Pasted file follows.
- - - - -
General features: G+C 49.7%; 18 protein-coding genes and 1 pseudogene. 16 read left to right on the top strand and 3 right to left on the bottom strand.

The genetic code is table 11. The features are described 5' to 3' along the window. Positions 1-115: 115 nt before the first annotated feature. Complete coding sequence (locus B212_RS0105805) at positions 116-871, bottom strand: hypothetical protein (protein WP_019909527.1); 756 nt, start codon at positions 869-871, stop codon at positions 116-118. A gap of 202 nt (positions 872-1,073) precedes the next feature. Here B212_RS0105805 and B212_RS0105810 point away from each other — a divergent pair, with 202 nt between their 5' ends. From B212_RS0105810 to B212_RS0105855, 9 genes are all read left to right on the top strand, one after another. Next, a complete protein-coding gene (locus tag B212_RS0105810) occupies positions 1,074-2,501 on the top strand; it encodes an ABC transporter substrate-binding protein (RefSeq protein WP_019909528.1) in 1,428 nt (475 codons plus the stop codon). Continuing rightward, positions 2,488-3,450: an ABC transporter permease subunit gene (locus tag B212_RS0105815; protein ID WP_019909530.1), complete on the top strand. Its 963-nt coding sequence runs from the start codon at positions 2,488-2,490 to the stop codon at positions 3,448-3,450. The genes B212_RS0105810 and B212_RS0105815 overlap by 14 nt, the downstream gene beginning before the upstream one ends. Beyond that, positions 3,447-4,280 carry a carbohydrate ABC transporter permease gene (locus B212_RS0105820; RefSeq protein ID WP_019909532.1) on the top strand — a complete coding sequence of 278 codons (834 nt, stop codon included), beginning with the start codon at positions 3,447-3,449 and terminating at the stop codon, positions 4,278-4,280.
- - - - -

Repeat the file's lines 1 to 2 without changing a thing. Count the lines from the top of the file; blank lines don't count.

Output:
General features: G+C 49.7%; 18 protein-coding genes and 1 pseudogene. 16 read left to right on the top strand and 3 right to left on the bottom strand.

The genetic code is table 11. The features are described 5' to 3' along the window. Positions 1-115: 115 nt before the first annotated feature. Complete coding sequence (locus B212_RS0105805) at positions 116-871, bottom strand: hypothetical protein (protein WP_019909527.1); 756 nt, start codon at positions 869-871, stop codon at positions 116-118. A gap of 202 nt (positions 872-1,073) precedes the next feature. Here B212_RS0105805 and B212_RS0105810 point away from each other — a divergent pair, with 202 nt between their 5' ends. From B212_RS0105810 to B212_RS0105855, 9 genes are all read left to right on the top strand, one after another. Next, a complete protein-coding gene (locus tag B212_RS0105810) occupies positions 1,074-2,501 on the top strand; it encodes an ABC transporter substrate-binding protein (RefSeq protein WP_019909528.1) in 1,428 nt (475 codons plus the stop codon). Continuing rightward, positions 2,488-3,450: an ABC transporter permease subunit gene (locus tag B212_RS0105815; protein ID WP_019909530.1), complete on the top strand. Its 963-nt coding sequence runs from the start codon at positions 2,488-2,490 to the stop codon at positions 3,448-3,450. The genes B212_RS0105810 and B212_RS0105815 overlap by 14 nt, the downstream gene beginning before the upstream one ends. Beyond that, positions 3,447-4,280 carry a carbohydrate ABC transporter permease gene (locus B212_RS0105820; RefSeq protein ID WP_019909532.1) on the top strand — a complete coding sequence of 278 codons (834 nt, stop codon included), beginning with the start codon at positions 3,447-3,449 and terminating at the stop codon, positions 4,278-4,280.